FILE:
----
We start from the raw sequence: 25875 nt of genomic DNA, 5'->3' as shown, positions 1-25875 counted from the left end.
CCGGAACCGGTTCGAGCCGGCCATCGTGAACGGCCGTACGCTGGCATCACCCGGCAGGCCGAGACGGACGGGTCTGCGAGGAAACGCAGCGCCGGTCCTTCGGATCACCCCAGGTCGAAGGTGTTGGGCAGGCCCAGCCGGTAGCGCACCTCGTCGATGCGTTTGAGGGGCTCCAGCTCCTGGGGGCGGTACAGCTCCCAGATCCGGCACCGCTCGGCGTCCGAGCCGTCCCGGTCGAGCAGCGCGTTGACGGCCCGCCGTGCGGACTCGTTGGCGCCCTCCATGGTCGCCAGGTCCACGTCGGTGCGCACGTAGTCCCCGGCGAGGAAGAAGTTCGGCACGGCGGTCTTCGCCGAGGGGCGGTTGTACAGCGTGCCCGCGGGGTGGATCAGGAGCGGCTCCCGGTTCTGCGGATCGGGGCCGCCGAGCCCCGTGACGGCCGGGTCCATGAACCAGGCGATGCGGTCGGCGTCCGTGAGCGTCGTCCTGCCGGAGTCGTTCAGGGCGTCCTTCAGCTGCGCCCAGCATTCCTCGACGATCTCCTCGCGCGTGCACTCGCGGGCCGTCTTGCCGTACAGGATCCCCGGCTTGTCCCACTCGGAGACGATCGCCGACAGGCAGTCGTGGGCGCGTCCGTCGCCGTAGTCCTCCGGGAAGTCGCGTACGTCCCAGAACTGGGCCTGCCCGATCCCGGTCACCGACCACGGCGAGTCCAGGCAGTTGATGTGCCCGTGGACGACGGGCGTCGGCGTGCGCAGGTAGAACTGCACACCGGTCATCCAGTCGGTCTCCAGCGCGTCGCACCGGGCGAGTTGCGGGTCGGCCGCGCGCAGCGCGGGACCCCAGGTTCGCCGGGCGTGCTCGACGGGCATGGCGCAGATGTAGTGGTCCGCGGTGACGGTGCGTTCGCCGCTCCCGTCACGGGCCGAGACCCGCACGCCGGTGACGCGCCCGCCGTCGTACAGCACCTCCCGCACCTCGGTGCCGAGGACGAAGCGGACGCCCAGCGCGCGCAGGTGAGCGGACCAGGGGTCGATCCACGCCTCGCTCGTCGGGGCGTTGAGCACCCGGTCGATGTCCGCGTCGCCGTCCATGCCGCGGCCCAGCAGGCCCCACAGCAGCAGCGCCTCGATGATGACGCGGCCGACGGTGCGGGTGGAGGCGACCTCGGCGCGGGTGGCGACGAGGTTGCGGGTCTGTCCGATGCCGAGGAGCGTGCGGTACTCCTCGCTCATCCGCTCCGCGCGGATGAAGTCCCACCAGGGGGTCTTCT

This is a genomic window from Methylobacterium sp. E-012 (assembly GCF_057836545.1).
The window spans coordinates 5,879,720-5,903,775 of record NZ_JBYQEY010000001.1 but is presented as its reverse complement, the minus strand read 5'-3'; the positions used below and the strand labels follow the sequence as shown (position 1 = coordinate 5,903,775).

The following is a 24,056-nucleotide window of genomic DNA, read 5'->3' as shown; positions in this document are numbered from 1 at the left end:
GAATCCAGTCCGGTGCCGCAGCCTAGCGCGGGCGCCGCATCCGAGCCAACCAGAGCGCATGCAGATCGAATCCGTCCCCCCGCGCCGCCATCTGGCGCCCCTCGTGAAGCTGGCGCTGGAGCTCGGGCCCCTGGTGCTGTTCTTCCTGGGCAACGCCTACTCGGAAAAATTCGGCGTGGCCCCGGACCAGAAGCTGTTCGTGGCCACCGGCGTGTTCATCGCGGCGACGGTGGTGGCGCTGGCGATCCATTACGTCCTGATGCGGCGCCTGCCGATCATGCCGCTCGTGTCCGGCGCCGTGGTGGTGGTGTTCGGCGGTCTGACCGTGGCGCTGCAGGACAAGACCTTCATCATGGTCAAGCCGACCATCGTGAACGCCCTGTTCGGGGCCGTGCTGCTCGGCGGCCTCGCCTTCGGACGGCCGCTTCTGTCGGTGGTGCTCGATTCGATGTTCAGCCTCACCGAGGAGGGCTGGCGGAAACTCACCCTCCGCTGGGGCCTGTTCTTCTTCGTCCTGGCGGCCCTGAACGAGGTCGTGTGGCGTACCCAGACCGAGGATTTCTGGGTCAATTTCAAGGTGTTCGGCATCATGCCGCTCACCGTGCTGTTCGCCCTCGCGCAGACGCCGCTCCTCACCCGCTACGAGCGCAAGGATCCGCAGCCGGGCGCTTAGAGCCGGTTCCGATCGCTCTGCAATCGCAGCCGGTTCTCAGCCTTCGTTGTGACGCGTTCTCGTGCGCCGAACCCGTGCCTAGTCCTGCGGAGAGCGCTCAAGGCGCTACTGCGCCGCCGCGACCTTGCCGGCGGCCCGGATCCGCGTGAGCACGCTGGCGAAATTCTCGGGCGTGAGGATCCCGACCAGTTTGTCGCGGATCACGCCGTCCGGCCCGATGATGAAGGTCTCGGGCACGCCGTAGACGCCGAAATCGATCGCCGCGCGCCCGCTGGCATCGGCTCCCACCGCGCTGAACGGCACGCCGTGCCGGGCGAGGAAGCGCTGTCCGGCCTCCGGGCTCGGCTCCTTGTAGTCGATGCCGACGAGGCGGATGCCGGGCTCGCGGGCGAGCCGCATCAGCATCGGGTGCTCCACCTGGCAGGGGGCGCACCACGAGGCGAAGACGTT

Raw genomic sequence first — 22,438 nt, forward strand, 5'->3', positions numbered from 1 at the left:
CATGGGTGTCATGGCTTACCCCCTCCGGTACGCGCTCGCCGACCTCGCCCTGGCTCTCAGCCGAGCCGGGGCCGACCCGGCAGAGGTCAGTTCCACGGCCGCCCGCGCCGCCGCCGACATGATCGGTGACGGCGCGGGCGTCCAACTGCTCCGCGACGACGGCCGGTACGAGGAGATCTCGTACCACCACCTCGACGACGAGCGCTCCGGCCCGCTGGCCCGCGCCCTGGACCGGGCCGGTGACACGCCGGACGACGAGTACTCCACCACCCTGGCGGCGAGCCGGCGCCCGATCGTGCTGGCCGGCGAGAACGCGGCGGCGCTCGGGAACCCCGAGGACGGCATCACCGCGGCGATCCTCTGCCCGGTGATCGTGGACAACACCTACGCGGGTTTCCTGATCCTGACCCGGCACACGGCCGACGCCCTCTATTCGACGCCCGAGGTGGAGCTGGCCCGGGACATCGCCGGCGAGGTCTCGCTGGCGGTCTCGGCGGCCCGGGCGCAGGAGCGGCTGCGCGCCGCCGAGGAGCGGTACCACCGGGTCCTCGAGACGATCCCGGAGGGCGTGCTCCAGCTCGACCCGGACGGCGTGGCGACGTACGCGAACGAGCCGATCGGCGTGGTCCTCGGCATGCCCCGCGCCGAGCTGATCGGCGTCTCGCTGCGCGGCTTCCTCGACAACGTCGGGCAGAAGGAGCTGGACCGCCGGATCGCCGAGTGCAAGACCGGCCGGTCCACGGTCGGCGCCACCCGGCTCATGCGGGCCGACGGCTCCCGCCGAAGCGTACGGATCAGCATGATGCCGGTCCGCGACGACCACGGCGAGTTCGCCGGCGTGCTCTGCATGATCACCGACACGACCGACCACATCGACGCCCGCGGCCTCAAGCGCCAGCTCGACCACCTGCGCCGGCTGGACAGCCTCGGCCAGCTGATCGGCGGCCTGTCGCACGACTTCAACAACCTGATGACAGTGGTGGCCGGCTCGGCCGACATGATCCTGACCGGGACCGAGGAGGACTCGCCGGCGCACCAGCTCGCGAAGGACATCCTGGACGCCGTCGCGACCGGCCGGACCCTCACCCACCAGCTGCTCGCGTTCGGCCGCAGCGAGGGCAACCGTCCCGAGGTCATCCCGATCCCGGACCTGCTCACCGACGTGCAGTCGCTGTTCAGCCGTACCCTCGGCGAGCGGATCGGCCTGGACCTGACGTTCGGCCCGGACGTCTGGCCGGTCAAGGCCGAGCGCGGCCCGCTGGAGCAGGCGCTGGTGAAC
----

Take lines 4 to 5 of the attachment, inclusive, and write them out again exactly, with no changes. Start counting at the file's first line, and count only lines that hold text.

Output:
The window spans coordinates 5,879,720-5,903,775 of record NZ_JBYQEY010000001.1 but is presented as its reverse complement, the minus strand read 5'-3'; the positions used below and the strand labels follow the sequence as shown (position 1 = coordinate 5,903,775).

The following is a 24,056-nucleotide window of genomic DNA, read 5'->3' as shown; positions in this document are numbered from 1 at the left end: